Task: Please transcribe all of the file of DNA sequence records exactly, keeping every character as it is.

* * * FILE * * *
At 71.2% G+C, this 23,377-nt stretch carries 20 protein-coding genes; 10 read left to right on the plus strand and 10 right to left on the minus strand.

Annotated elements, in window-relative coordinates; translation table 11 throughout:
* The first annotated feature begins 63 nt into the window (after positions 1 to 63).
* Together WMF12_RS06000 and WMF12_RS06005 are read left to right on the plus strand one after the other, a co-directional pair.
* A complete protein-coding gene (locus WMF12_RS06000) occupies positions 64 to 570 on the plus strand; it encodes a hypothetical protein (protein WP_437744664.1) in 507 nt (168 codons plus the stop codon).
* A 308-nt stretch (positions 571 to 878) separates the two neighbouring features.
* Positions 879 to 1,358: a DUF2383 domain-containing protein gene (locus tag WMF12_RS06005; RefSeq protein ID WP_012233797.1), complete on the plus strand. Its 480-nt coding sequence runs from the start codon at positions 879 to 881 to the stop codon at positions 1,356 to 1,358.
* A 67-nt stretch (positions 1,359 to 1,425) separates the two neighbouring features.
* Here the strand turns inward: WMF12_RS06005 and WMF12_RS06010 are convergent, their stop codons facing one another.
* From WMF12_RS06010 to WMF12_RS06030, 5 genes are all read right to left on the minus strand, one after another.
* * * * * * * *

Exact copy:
At 71.2% G+C, this 23,377-nt stretch carries 20 protein-coding genes; 10 read left to right on the plus strand and 10 right to left on the minus strand.

Annotated elements, in window-relative coordinates; translation table 11 throughout:
* The first annotated feature begins 63 nt into the window (after positions 1 to 63).
* Together WMF12_RS06000 and WMF12_RS06005 are read left to right on the plus strand one after the other, a co-directional pair.
* A complete protein-coding gene (locus WMF12_RS06000) occupies positions 64 to 570 on the plus strand; it encodes a hypothetical protein (protein WP_437744664.1) in 507 nt (168 codons plus the stop codon).
* A 308-nt stretch (positions 571 to 878) separates the two neighbouring features.
* Positions 879 to 1,358: a DUF2383 domain-containing protein gene (locus tag WMF12_RS06005; RefSeq protein ID WP_012233797.1), complete on the plus strand. Its 480-nt coding sequence runs from the start codon at positions 879 to 881 to the stop codon at positions 1,356 to 1,358.
* A 67-nt stretch (positions 1,359 to 1,425) separates the two neighbouring features.
* Here the strand turns inward: WMF12_RS06005 and WMF12_RS06010 are convergent, their stop codons facing one another.
* From WMF12_RS06010 to WMF12_RS06030, 5 genes are all read right to left on the minus strand, one after another.